The Freedom of Internet

It might be as important as the freedom of speech. In fact, many of us reap the benefits of net neutrality more often than we benefit from any amendment. At first glance, the phrase ‘net neutrality’ seems quite boring and lifeless, but it may as well be one of the most important freedoms of the century.

Net Neutrality is the principle that all websites, from Netflix to EOInternational, receive the same connection speeds. We currently enjoy net neutrality – it’s the reason you’re able to read this post. However, where there is a right, there are companies powerful enough to take it away. In this case, they’re Internet Service Providers (ISP’s).

Let’s face it – As consumers, ISP’s can be cantankerous and frustrating, to say the least.  Have you ever wondered why they don’t even bother, though, to appeal to their customers? There are countless stories of their ignorance and disrespect, but how do they get away with it every single time? To find the answer, why don’t you ask yourself – how many cable companies are available to you?

Chances are, you answered ‘one’, which goes to show that ISP’s are effectively monopolies in their areas of service. That’s right. They divide up areas of the nation to eliminate any and all overlap, leaving you to only one “choice”.

Keep in mind, we aren’t the only ones thoroughly irked by ISP’s. For example, Netflix’s speeds had been declining sharply since last October, until they signed a deal with Comcast to pay for faster speeds to their customers. Although Comcast has promised never to slow down specific websites’ speeds, from this graph, it’s easy to tell when it had the brilliant idea of shaking down Netflix for more money, and when Netflix acquiesced.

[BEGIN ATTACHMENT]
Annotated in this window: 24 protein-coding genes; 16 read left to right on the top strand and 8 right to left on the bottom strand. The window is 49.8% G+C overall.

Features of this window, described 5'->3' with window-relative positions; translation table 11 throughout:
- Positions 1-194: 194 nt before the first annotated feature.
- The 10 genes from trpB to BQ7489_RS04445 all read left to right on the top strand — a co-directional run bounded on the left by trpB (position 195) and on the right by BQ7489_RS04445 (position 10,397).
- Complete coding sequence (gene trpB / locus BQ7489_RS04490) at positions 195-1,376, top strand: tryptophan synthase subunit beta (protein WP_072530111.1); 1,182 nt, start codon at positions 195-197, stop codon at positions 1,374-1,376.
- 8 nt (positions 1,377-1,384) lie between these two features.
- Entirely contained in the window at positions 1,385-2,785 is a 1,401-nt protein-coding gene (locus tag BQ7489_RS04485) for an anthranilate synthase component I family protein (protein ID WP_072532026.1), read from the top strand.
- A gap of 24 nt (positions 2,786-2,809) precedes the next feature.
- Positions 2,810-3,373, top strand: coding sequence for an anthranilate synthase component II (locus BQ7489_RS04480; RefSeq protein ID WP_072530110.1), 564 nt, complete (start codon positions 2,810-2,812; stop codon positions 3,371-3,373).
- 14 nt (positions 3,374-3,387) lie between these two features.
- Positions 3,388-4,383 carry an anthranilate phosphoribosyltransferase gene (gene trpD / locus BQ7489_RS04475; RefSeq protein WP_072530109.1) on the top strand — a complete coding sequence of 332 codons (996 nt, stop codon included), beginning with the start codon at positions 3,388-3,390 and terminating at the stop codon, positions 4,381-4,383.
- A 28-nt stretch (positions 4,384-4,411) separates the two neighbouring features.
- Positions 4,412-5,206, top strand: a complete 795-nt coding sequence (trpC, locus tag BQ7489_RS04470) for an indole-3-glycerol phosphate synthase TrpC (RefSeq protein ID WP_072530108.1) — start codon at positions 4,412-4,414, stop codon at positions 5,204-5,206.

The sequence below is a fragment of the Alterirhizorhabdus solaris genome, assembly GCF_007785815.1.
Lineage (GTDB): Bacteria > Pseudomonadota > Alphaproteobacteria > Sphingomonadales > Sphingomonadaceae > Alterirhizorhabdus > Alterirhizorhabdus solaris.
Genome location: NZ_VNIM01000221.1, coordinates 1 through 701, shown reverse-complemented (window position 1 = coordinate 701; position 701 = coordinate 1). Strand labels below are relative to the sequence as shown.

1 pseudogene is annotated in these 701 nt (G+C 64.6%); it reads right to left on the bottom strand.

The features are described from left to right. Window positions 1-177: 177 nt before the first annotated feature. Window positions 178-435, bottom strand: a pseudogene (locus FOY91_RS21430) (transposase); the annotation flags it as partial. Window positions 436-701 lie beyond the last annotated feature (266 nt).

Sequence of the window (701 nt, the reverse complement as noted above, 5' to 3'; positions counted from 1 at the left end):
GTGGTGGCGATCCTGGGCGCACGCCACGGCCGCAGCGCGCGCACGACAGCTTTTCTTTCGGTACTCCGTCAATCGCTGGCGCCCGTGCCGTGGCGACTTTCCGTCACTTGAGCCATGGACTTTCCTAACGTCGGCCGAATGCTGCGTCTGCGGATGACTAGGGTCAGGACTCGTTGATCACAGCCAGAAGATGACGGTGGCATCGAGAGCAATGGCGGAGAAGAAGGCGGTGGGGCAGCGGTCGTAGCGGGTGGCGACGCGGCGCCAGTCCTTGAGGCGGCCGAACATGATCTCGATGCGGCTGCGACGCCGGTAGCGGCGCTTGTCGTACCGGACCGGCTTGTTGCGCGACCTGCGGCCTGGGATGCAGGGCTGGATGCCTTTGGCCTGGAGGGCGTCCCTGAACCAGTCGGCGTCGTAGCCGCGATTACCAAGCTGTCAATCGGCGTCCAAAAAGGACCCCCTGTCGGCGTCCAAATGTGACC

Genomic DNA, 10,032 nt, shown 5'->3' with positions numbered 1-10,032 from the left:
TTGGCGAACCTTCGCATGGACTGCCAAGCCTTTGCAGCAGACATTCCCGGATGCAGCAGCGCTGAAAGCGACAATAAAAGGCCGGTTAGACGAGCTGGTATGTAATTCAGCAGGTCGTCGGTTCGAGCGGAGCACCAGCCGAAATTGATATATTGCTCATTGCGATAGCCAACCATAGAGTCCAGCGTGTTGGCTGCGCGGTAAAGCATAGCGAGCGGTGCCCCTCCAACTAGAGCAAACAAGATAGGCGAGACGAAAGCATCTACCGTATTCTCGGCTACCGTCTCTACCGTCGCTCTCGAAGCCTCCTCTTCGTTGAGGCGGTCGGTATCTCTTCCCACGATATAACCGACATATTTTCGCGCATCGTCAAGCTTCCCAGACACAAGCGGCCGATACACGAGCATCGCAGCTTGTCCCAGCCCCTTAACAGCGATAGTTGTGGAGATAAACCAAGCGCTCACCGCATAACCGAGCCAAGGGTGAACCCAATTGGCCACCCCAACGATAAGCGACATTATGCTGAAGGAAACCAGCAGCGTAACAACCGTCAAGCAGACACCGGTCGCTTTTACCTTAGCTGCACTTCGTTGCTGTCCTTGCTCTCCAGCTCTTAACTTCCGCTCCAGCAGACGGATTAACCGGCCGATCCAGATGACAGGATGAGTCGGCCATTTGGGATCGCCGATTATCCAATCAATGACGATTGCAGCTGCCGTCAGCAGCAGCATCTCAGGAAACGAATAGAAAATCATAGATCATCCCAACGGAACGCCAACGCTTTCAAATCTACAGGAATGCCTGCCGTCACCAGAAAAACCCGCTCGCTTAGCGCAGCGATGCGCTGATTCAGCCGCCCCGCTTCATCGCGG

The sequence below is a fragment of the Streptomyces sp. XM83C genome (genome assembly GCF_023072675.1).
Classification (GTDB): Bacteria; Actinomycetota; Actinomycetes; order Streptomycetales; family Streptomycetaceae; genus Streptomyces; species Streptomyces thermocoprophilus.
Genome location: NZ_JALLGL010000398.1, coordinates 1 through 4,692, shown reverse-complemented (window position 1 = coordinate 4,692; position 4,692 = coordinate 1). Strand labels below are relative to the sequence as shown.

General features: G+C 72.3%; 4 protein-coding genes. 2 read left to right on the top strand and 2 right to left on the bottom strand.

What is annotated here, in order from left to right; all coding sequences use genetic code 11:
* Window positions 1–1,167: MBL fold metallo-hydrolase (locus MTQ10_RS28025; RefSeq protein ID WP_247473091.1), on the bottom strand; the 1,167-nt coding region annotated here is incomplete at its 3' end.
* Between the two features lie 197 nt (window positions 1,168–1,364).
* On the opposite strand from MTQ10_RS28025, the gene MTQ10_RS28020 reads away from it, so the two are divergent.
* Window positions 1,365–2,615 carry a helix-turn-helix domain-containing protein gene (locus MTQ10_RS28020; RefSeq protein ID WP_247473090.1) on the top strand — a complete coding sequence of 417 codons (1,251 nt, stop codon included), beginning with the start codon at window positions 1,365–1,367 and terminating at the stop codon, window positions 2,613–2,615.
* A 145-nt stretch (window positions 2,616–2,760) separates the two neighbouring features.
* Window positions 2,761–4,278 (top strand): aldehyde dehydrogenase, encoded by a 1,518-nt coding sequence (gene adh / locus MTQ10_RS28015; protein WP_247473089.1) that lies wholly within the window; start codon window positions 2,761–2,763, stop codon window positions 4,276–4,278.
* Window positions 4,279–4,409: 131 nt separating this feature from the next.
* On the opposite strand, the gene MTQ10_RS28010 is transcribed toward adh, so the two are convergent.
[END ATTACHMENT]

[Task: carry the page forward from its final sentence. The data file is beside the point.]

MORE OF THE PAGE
Net neutrality

Even the superpowers of the internet realize that repealing net neutrality would be a terrible decision, so companies including Google, Yahoo, and Netflix have signed onto an agreement protecting net neutrality, but unfortunately, it might not matter.

The U.S. government appointed the head of lobbying for ISP’s to the head of the FCC, which is the body that creates laws concerning the internet. That’s analogous to putting the cookie monster in charge of Oreos!

So what do we do now? The only thing we can do as Americans: take charge of our rights! Voice your opinion to the FCC by clicking on this link: Tell the government how important the crucial the internet is to you, because if you don’t, the vast world of information, videos, and music we call the web may crumble to pieces.


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